Today we celebrate St Patrick here in St Patrick's Church. Our national patron's day provides the opportunity for many celebrations – cultural, political, recreational and sporting. But those of us who gather here are not overly interested in figures with green capes and ginger beards or a shallow, candyfloss nationalism. We remember a man who was inspired by the same Jesus who energised young hearts from the time of Peter and Paul to the present day.
So what strikes me about Patrick's story in 2017?
Firstly, the young Patrick had a strong sense of following a calling. His unexpected move as a slave to Ireland was not just a physical journey. The long hours on Slemish marked a long inward journey. He was gradually moving from the youthful desire to choose and to have fun, to a profoundly adult sense of being called. And he coiuld write in his Confessio: That is why I cannot be silent – nor would it be good to do so – about such great blessings and such a gift that the Lord so kindly bestowed in the land of my captivity. (4) The move from dependence as a child to independence is necessary – but it is really only complete when we develop a sense of interdependence. He matured to see his life, not as a toy with his fun and priorities at the centre – but as a rich gift to be explored and to be shared. That message of taking up one's cross and of accepting responsibility for others does not sit very well with much of our commercial culture which tells me that 'I'm worth it' and that I should not have to endure anything for anybody else's sake. My comfort is the greatest good and life is too short to say 'no'.
Not despite the problem he faced but because he did not avoid the crosses of life, Patrick's developed a mature ability to believe that God was calling him to go and work in Ireland. That freedom of spirit to allow oneself to be chosen has been strong down through the centuries. It has led many people from this diocese to go on the missions and to give their lives for a cause greater than their own pleasure. Patrick learned that maturity comes from facing challenges with confidence in the wisdom of God in all things. Graced self-discipline creates growth. Self-indulgence creates 'couch-potatoes' as Pope Francis at the 2016 World Youth Day. That call still echoes in the hearts of a surprising number of young people, even though the culture suggests that they should not dream of greatness. But those who remove from our young people the dream of greatness do them huge harm. Those who help young people to discern their calling and not just to choose their path are blessed.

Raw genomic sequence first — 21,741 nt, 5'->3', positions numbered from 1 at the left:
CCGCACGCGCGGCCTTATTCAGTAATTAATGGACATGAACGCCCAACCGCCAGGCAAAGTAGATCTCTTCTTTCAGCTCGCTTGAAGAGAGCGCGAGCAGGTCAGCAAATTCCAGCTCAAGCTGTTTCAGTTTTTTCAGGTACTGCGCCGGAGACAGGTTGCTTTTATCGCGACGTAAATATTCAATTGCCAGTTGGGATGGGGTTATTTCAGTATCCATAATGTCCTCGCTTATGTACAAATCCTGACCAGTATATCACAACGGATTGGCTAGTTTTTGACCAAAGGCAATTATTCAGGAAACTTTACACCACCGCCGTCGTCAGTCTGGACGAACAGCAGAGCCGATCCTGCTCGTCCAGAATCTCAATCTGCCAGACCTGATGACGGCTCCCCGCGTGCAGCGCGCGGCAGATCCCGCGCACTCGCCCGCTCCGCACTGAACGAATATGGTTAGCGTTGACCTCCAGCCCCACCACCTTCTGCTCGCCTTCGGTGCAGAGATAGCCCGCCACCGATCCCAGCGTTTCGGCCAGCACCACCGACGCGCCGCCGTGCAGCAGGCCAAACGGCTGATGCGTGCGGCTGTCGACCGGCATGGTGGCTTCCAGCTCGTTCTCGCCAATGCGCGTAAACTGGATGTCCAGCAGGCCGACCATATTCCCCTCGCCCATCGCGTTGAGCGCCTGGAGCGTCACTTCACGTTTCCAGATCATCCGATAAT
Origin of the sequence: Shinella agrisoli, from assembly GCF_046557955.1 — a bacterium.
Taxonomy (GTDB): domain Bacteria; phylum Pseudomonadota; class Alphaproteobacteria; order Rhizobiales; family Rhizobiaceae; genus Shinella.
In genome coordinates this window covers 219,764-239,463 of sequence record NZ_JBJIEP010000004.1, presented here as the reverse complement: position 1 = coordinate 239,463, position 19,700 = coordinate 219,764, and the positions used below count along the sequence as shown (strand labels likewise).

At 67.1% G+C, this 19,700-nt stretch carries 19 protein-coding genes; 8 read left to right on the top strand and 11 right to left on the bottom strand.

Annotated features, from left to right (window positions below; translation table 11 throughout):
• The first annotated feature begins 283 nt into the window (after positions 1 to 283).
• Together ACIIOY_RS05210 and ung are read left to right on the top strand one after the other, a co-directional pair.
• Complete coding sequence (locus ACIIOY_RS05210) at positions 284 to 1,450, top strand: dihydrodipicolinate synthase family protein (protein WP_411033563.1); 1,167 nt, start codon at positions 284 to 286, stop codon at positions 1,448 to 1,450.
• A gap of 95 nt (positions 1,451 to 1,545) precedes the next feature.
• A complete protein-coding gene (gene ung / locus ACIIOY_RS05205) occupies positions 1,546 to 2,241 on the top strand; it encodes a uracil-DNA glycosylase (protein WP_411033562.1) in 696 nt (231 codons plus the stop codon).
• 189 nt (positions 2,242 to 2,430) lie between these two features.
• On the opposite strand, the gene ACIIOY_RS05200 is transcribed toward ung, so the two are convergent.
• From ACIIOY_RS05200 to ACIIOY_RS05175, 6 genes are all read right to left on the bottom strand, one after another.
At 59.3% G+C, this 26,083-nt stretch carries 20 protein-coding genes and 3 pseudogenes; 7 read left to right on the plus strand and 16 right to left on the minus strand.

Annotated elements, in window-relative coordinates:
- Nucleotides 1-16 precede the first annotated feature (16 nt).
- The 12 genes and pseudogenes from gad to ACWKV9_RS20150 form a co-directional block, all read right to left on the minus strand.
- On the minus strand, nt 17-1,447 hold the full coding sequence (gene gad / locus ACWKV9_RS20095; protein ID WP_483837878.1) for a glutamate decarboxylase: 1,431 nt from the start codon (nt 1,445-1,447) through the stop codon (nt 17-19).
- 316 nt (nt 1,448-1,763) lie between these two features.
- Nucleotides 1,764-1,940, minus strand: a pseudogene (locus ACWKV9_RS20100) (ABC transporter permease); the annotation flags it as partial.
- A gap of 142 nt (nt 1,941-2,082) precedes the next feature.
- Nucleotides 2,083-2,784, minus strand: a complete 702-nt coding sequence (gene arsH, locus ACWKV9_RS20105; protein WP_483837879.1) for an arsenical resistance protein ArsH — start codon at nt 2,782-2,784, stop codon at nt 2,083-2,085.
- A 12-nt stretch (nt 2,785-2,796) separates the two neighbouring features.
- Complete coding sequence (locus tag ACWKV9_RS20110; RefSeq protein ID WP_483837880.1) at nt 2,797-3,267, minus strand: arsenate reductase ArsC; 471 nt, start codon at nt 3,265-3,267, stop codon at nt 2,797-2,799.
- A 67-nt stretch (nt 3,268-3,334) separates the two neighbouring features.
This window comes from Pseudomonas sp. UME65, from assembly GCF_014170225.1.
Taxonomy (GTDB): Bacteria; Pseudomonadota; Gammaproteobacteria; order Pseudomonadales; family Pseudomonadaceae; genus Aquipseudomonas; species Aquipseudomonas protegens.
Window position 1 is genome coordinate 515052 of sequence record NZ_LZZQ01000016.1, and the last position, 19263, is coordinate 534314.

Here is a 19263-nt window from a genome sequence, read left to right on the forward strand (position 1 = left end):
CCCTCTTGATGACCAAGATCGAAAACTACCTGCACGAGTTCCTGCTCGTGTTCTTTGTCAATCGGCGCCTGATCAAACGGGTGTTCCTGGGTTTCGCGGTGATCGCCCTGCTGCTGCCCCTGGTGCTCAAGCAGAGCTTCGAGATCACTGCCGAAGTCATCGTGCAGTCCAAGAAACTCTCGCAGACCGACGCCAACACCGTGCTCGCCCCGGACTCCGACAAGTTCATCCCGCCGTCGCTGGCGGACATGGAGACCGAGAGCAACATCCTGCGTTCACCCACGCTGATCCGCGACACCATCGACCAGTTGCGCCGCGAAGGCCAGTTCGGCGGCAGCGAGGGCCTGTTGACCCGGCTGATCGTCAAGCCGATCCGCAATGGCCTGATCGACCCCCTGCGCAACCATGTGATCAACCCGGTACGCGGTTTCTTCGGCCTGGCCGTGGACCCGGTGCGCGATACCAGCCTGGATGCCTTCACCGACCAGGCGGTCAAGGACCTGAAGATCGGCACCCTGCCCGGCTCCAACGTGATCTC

Secondly, this vocation of Patrick was a calling to be critical of the powers in his time. We all know the stories of Patrick's challenge to the druids and to the High King on Tara. But we make a mistake if we think that this was a once-off battle. As with Jesus, all Christian leaders are called to speak truth into the heart of power. We know from Ireland what can happen when the church is too close to the political power. A distance from the powerful is more typical of Christian ministry and witness.
Our current economic system says that people have rights and dignity – but that ultimately the system's rules have to take priority. The banks and profits must continue whatever the cost. We can have a situation where the system does not serve people but rather the system is served by people. So there is still a huge need for new Patricks who will be critics of the system when it fails people, especially the poor and the weakest. A well known writer stated over 30 years ago "if freedom once required a secular critique of religion, it can also require a religious critique of the secular". There are new High Priests whose rule and domination need to be challenged, not in order to create chaos but in order to keep the focus on community and healing and not just on globalisation and domination. Patrick challenged that sort of heartless power in Ireland a long time ago. There is still room for prophetic voices who are nourished, not by a hunger for power but by the power of the one whose blood was shed on the Cross. Patrick might say that we should make our voices heard, but never merely pray to make the Church great again. Patrick would have no time for ecclesiastical Trumpism!
Thirdly, St Patrick's Day will be celebrated in all sorts of ways and many people around the world will be proud of their Irishness. Identity is vital and very healthy – but what is that identity? Indeed, there are many people of faith who now feeling a decreasing sense of belonging in the new Irish identity that some want to create. The challenge for this country is not to race headlong down the road that other parts of the western world have followed – only to find that some of those societies are now moving back from the 'anything goes' approach to society. Our task in Church is not to self-righteously criticise and build up the barricades but rather to see where our society is hurting most, to pour what Pope Francis calls the 'balm of mercy' onto the most wounded and to speak a message of hope to a society that seems unsure of where the future is bringing us.
If we are to be disciples of Patrick today, we need to come back to what the Eucharist points us to. It speaks of the blood of the new covenant with the whole of creation, sealing in the sacrifice of the Cross. It says that salvation for the world is to be found only through those who take up their cross and follow Jesus out of love for people. It speaks of the love of God for the world in all its messiness and God's never-ending dream for what we could become through grace.
Patrick brought the Gospel to the concrete realities of Ireland in the fifth century. We still need prophetic disciples who will speak peace to troubled hearts and build, not the kingdom of me but the Kingdom of God.